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Words and photographs by Rebecca Bentley 

When the east wind blows up Helford river the shining waters become troubled and disturbed and the little waves beat angrily upon the sandy shores. The short seas break above the bar at ebb-tide, and the waters fly inland to the mud-flats, their wings skimming the surface, and calling to one another as they go,” writes Daphne du Maurier in the beginning of her historical romantic tale, Frenchman’s Creek.

Whilst du Maurier talks of how this landscape was largely unchanged and infrequently visited in the 17th century setting of her novel, it hasn’t altered greatly from her description of it when she published the book in 1941and the “drowsy beauty” she refers to is still very much a part of its lure, drawing walkers to its tree-lined paths throughout the year.

This moderate walk that takes in woodland, meadows and coves starts off from the reasonably priced car park at the Down By The Riverside Café on the hill near Helford village. This converted chapel makes for a quirky café filled with home-made cakes and cream teas – it’s the perfect place to freshen up before heading off and even better afterwards.

From here you can either follow the sign for the coastal path that leads down the peninsula to the village of St Anthony-in-Meneage and Dennis Head or take the road right from the café down to Helford village – I chose the latter as the longing to see Frenchman’s Creek in all its glory was far too pressing to wait and this is a much shorter walk of just 1.5 miles.

Walking down to the small picturesque village it’s hard to imagine that this was once a bustling port where trading ships brought rum, tobacco and lace in from Europe and smuggling is said to have been rife along the river. Today pretty whitewashed cottages perch on the slopes leading down into the village where swans glide in the glistening river as the autumn sun filters through the treetops.

Cross the little bridge in the heart of the village and follow the road down to the beautifully thatched Shipwrights Arms pub – here you can either follow the road round and up to the left or take a little detour following the sign for ‘Helford Point and Ferry’, from where you can enjoy some truly beautiful views across the Helford River dotted with dinghies and yachts.

Back on the main path, continue along past white washed houses then take the public footpath on your right that leads down to the little tucked away beach at Penarvon Cove. From here carry on up the hill to the left, then head into an open field on your right where beautiful views open out to colourful meadows and lead down to Frenchman’s Creek.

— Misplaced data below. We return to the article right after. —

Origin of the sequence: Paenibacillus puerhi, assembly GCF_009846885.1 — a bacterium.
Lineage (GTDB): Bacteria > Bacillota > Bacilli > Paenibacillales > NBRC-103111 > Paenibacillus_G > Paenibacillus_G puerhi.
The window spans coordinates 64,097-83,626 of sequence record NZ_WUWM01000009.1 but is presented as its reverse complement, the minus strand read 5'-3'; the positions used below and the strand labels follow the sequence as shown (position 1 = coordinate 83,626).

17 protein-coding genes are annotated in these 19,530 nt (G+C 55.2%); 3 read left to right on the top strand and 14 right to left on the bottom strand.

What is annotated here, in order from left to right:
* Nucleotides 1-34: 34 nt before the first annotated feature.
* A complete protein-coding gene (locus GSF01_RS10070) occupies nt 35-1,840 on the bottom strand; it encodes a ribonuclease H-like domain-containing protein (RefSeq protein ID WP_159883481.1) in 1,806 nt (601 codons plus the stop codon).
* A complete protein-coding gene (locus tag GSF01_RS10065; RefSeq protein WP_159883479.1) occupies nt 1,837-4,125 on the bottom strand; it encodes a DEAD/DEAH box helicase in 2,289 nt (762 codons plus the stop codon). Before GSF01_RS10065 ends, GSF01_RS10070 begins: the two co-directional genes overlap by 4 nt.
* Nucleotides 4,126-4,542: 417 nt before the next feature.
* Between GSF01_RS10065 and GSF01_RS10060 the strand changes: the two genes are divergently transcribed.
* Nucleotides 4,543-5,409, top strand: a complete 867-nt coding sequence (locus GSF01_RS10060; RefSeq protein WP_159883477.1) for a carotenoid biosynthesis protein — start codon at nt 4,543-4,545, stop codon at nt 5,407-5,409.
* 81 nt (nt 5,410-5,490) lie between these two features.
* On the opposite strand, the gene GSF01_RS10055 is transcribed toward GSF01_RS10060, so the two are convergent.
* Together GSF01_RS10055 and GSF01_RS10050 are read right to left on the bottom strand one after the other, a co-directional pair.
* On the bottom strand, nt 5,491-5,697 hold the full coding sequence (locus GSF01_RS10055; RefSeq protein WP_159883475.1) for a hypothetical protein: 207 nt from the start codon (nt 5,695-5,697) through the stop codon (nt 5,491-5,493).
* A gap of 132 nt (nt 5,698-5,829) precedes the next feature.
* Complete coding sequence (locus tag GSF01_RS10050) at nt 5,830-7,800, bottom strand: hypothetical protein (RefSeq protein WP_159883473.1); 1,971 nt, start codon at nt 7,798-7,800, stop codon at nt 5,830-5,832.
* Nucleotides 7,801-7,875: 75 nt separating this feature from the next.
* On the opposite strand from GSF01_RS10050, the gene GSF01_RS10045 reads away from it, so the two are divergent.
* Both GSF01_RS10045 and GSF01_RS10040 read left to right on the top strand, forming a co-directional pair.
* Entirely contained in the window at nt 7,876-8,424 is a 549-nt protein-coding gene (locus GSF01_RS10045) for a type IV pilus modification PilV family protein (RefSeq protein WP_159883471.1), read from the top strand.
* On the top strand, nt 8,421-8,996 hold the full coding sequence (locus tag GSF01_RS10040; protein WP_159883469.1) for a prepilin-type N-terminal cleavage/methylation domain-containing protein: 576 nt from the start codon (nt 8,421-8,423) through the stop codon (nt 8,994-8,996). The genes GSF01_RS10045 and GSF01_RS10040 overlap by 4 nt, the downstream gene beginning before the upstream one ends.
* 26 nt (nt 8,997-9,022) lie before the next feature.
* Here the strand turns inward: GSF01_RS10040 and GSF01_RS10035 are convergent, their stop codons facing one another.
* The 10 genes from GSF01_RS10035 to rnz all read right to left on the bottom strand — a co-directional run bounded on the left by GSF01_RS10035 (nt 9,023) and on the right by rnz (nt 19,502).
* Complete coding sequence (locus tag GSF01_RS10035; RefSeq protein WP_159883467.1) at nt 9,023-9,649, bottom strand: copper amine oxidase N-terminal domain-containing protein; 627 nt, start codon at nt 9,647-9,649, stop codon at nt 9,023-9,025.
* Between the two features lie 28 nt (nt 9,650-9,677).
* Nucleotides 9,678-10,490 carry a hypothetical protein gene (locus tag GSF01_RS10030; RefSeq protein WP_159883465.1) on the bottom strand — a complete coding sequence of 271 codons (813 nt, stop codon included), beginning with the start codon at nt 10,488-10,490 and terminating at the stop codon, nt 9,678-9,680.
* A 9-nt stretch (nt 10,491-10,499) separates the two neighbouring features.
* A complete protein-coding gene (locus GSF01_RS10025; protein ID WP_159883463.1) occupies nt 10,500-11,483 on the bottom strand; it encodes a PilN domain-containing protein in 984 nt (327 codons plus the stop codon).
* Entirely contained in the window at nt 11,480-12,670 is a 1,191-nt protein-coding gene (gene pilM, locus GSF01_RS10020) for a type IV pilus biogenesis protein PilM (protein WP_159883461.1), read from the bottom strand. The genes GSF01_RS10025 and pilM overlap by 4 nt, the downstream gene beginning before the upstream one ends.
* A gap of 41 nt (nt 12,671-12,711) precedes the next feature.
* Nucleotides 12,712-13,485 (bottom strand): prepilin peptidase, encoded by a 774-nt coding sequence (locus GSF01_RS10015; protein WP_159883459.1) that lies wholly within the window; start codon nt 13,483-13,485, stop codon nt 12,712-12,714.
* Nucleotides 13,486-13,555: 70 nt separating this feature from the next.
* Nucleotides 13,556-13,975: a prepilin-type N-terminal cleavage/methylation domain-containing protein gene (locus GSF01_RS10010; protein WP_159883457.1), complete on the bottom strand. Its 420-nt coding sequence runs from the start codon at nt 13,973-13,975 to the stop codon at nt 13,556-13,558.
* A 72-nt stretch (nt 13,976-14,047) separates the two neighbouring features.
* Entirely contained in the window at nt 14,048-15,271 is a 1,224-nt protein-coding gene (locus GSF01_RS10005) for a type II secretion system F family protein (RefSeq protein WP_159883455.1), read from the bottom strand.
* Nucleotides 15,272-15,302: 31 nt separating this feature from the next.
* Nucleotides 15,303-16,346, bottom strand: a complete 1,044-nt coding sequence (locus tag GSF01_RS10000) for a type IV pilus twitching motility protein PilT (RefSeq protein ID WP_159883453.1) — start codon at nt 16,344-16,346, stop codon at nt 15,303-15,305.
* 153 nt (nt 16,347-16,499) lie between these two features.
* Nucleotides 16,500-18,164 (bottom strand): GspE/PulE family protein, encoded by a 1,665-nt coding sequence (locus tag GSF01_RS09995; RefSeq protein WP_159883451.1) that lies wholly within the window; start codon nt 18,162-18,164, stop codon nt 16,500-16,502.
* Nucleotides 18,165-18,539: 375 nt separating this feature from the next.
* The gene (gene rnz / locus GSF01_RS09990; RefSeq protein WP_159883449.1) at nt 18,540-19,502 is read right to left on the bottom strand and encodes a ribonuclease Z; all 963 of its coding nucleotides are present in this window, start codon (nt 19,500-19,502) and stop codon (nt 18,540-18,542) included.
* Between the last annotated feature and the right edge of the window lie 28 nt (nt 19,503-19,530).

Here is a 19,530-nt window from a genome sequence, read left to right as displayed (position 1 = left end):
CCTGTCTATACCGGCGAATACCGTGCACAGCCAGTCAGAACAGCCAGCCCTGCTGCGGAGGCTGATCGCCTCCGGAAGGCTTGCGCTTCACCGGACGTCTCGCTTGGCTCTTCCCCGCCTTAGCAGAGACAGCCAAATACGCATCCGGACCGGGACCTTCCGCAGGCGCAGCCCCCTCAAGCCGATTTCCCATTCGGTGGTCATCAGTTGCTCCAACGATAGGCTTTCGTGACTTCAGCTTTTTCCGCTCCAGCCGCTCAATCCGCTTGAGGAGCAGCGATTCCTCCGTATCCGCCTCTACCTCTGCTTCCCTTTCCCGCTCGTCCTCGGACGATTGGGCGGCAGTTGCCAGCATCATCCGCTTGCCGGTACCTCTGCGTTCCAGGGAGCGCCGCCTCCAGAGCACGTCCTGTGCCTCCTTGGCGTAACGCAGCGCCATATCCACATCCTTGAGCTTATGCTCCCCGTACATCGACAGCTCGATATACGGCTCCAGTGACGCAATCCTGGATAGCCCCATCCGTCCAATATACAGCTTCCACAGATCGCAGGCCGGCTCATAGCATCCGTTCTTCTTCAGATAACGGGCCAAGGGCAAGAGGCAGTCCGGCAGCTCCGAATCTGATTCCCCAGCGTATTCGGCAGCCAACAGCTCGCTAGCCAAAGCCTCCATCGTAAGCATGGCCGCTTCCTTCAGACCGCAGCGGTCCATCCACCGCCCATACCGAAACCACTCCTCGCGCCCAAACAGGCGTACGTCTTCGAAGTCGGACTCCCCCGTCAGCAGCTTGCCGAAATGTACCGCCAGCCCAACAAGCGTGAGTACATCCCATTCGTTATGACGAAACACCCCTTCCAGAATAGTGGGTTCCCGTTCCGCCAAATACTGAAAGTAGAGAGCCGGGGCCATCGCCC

This time of year, when a few amber and golden leaves still cling to the branches, the Creek is awash with colour with its waters an aqua-green hue in shallow parts. It really is best on sunny days when all the colours come to life. The woodland path winds up inland along a rather steep hill past an adorable orchard with friendly horses and chickens towards Kestle Barton gallery and sculpture gardens, where you might find home-made pickles and an array of vegetables for sale outside.

An award-winning conservation project transformed this ancient farmstead into a contemporary gallery and beautiful sculpture garden that’s open to the public on Tuesdays to Sundays from April to November. The four onsite houses are also used for workshops, artist residencies and holiday lets. Keep an eye on the Kestle Barton website for any upcoming exhibitions in the springtime.

Continue in the same direction past Kestle Barton, cutting though a gate and meadow down to the woodland again. Over the quaint little stream, take the road left in the direction of the water if you feel ready to head back to the car and café or take the right if you’re up for the challenge of walking on to St Anthony.

This route adds another 5 miles to the 1.5 mile-long walk above but offers yet more beautiful views and picturesque village stops; the first being Manaccan where you’ll find the 12th-century church of St Manacca with its much-loved 200 year-old fig tree reaching out from the steeple wall.

Passing trees and houses at Roscaddon, the path joins the main road alongside Gillan Creek where you’ll enjoy glorious views leading on to the pretty little coastal village of St Anthony-in-Meneage with yet more beautiful vistas looking out to Gillan Harbour. The predominantly medieval church of St Anthony in the heart of the village is worth a visit and from here follow the coastal path past Ponsence and Bosahan Coves through Treath and back up to the car park.

It would be interesting to know du Maurier’s opinion of the Helford as it is today, but even if a few more buildings have sprung up over the years, this is a landscape that has undeniably retained its appeal over the centuries, making it a time capsule filled with
colour and natural beauty.